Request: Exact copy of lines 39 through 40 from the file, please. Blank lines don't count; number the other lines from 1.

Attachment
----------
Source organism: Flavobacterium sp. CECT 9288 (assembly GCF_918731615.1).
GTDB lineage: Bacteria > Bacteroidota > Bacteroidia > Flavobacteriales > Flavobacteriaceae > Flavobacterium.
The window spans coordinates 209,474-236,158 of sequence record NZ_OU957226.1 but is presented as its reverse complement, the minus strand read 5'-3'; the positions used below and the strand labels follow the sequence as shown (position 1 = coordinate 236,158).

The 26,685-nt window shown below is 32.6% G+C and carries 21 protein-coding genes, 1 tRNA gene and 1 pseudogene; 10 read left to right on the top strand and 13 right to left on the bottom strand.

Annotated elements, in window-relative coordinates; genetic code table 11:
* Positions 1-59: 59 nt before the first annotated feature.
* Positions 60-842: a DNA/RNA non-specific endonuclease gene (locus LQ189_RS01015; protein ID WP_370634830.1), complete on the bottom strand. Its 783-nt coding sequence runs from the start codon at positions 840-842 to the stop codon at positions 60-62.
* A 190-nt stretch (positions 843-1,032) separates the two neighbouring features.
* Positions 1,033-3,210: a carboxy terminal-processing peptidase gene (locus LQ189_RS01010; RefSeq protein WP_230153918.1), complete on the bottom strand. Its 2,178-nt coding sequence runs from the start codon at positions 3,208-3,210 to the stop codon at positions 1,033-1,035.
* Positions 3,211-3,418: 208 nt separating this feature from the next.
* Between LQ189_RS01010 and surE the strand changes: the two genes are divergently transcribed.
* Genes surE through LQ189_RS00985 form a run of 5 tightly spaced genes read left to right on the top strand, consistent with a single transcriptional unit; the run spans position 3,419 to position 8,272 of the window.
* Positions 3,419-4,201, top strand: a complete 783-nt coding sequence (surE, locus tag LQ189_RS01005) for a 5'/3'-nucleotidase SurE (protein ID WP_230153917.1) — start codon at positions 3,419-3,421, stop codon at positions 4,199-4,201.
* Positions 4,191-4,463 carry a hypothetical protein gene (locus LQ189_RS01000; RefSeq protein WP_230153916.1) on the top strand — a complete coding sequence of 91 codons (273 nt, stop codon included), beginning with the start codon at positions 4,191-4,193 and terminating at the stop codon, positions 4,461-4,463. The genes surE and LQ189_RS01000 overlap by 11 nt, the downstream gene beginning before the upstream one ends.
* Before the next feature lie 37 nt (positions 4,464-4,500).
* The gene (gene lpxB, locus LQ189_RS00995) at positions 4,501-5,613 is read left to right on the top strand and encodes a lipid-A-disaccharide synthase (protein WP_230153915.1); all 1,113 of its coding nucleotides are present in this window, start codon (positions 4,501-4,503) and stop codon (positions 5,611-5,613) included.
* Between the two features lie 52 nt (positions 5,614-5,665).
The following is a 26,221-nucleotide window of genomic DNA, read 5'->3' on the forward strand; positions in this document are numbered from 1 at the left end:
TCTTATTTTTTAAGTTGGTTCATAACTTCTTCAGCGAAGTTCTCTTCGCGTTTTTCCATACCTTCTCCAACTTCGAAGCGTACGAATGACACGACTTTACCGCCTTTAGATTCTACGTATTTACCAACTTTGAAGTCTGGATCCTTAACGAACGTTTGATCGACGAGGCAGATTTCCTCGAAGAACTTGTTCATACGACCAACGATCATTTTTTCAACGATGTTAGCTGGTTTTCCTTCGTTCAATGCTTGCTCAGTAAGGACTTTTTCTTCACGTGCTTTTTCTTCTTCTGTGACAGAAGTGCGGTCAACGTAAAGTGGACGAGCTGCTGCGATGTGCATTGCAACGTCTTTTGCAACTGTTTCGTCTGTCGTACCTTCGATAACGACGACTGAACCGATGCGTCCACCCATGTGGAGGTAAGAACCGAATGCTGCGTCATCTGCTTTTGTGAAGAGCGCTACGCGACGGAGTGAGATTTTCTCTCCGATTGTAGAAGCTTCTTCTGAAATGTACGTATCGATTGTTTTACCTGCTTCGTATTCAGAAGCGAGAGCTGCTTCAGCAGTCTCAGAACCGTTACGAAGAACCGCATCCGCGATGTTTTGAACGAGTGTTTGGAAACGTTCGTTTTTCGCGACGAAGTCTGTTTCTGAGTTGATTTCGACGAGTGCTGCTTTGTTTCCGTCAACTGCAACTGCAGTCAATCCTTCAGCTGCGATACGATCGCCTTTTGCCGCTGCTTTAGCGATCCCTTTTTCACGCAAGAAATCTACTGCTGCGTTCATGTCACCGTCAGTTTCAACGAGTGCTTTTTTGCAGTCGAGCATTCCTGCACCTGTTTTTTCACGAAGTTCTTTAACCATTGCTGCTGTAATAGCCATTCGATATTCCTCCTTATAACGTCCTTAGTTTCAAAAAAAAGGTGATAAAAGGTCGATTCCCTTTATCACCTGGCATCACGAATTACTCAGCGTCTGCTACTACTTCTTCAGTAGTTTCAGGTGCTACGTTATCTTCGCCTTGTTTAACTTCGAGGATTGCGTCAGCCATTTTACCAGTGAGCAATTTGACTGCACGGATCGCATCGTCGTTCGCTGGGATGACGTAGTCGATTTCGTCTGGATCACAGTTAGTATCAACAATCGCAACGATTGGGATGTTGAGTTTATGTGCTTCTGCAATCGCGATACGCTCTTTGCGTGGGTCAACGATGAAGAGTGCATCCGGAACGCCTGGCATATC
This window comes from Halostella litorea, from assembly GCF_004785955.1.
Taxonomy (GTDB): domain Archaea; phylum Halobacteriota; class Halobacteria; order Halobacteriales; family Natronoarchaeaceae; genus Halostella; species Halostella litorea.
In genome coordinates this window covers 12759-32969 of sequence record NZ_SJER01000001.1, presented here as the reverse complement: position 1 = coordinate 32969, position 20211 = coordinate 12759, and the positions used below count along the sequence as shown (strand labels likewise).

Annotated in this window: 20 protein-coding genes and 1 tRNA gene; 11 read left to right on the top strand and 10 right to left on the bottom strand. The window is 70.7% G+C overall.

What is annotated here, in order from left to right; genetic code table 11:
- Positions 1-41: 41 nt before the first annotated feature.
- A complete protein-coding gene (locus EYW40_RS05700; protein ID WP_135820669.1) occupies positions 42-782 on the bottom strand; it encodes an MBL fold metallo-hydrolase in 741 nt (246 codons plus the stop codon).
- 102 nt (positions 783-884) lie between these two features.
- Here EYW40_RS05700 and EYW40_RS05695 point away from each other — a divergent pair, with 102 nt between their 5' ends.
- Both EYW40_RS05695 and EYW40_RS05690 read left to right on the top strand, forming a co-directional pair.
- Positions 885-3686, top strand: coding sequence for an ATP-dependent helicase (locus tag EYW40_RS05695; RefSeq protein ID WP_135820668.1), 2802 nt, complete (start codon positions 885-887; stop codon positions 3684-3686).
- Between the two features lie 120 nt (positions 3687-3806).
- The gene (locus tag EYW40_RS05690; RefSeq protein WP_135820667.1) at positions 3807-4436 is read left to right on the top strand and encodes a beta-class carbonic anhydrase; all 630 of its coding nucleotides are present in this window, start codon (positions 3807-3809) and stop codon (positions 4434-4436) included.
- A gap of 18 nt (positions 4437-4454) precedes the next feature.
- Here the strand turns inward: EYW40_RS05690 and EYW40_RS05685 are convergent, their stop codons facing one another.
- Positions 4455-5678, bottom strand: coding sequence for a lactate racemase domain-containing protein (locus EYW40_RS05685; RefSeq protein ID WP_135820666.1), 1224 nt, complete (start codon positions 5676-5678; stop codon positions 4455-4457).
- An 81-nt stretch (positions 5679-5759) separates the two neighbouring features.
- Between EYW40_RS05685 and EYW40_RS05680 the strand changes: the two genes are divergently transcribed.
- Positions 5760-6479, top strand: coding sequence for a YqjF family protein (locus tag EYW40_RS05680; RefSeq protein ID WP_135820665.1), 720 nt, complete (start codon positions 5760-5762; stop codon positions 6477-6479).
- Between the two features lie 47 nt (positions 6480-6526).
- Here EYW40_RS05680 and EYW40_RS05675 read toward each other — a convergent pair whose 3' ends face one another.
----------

- Between the two features lie 47 nt (positions 6480-6526).
- Here EYW40_RS05680 and EYW40_RS05675 read toward each other — a convergent pair whose 3' ends face one another.